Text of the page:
The attitude still most widely held in Europe is that it is the job of politicians to distribute and redistribute society’s goods—be it jobs, income, or wealth. There is a deep zero-sum mentality in Europe which starts from the idea that politics, not competition, should govern economics. Asked in April 2005 whether competition is good for economic growth and employment, only 45 percent of Germans strongly agreed. In both France and Italy, the share was only 29 percent.
In short, the political culture of Europe has yet to catch up with the modern era.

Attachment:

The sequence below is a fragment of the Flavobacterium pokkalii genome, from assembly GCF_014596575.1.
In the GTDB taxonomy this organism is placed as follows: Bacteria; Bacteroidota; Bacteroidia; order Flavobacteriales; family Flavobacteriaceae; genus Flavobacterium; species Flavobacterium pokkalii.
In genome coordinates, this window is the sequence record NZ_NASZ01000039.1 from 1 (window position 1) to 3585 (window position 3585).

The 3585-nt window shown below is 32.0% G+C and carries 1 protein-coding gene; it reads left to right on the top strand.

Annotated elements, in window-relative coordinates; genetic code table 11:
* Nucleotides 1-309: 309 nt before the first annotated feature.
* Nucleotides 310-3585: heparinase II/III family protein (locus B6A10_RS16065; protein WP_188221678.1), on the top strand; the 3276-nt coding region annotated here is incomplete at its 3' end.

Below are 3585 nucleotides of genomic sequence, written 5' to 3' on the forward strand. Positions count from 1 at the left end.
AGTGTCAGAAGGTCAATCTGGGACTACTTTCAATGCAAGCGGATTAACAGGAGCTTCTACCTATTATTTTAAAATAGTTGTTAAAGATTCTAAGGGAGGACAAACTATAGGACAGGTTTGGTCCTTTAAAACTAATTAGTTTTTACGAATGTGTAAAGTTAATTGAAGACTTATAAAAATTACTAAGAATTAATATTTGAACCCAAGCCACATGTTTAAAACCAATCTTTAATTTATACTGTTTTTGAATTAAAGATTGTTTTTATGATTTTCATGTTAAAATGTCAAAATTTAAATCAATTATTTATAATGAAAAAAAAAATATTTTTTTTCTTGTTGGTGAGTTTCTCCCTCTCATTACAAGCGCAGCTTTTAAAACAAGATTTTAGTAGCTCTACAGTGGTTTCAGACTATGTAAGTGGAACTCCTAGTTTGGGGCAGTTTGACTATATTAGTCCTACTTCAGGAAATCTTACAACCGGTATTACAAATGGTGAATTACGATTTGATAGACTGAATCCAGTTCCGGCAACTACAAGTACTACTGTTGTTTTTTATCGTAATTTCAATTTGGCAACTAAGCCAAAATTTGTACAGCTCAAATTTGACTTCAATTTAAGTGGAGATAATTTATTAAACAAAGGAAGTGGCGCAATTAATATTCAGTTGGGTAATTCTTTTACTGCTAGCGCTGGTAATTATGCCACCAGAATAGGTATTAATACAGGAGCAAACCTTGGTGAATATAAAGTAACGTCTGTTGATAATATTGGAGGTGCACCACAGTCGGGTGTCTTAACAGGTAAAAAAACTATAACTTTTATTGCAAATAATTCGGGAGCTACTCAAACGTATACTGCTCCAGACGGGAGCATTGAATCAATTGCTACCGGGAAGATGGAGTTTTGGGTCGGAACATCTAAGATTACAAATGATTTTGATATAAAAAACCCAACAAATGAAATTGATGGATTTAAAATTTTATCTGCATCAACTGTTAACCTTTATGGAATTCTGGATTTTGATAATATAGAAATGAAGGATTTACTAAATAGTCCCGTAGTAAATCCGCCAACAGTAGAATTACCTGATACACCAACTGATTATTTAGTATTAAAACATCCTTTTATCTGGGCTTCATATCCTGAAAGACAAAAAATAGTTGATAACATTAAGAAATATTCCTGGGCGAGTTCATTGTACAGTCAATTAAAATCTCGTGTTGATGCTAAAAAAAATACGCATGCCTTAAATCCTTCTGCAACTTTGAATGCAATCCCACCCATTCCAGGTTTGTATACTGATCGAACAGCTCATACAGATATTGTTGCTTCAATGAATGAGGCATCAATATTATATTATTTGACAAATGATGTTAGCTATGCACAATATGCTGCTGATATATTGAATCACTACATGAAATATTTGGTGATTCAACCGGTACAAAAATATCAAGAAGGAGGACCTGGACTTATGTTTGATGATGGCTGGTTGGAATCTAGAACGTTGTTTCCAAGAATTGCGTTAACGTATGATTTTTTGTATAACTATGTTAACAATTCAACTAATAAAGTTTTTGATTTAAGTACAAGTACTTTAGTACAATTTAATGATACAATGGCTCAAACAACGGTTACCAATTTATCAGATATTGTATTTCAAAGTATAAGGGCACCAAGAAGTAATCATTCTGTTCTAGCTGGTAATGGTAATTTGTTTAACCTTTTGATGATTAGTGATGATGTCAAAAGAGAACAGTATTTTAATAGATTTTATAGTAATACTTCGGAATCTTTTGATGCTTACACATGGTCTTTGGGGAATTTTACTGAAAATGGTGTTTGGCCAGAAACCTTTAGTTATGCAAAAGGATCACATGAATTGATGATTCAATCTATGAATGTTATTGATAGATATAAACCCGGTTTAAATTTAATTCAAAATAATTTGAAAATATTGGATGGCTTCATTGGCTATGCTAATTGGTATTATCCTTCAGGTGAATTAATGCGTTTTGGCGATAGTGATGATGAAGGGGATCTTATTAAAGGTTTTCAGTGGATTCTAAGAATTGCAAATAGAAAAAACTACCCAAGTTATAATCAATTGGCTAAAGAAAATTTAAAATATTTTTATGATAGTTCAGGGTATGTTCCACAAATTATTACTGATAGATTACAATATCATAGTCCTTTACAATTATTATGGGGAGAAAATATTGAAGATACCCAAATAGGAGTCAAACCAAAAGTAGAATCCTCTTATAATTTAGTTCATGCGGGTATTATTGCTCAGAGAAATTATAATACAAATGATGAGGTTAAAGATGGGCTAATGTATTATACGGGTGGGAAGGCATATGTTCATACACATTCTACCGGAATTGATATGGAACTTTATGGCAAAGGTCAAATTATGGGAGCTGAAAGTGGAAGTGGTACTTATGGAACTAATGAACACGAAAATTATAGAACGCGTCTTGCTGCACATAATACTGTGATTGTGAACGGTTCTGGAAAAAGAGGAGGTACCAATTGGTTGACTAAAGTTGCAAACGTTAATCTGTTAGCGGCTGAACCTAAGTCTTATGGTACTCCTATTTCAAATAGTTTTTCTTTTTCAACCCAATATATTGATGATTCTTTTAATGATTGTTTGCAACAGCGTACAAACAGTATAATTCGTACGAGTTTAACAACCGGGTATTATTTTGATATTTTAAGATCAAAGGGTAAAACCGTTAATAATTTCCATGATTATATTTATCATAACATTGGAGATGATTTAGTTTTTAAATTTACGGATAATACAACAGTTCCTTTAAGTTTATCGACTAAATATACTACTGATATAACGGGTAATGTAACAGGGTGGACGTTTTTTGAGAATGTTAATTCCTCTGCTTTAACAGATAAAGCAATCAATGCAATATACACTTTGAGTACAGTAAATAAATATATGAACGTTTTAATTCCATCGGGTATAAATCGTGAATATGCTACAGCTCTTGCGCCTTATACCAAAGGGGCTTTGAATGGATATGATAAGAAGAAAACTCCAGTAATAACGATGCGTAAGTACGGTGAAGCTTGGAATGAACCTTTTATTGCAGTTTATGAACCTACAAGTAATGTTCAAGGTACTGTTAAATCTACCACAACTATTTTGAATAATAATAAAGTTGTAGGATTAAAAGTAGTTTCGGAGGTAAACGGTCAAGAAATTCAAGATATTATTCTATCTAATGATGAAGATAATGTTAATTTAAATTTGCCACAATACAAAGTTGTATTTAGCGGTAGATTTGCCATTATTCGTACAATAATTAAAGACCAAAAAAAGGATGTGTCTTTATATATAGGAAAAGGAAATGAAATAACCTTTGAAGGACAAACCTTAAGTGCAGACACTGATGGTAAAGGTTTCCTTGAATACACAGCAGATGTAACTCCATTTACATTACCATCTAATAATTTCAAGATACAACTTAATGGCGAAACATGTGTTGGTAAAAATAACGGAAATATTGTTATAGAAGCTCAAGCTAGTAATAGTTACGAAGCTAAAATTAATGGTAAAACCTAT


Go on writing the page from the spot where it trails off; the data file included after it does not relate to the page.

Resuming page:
Europe’s lack of economic performance, as well as the fact that Europe has been overshadowed by the United States both culturally and in international affairs, has been an important reason for anti-American attitudes on the continent. Smarting from their own failure -- and American success -- they make claims to moral superiority. The really think they are more civilized than the U.S. because they don’t have the death penalty. Given that polls show that a majority of citizens in Europe want the death penalty, this amounts to claiming moral superiority precisely because their political systems are less democratic than that of the U.S.

The culture will eventually change, but it’s an open question how much conditions have to deteriorate before that happens.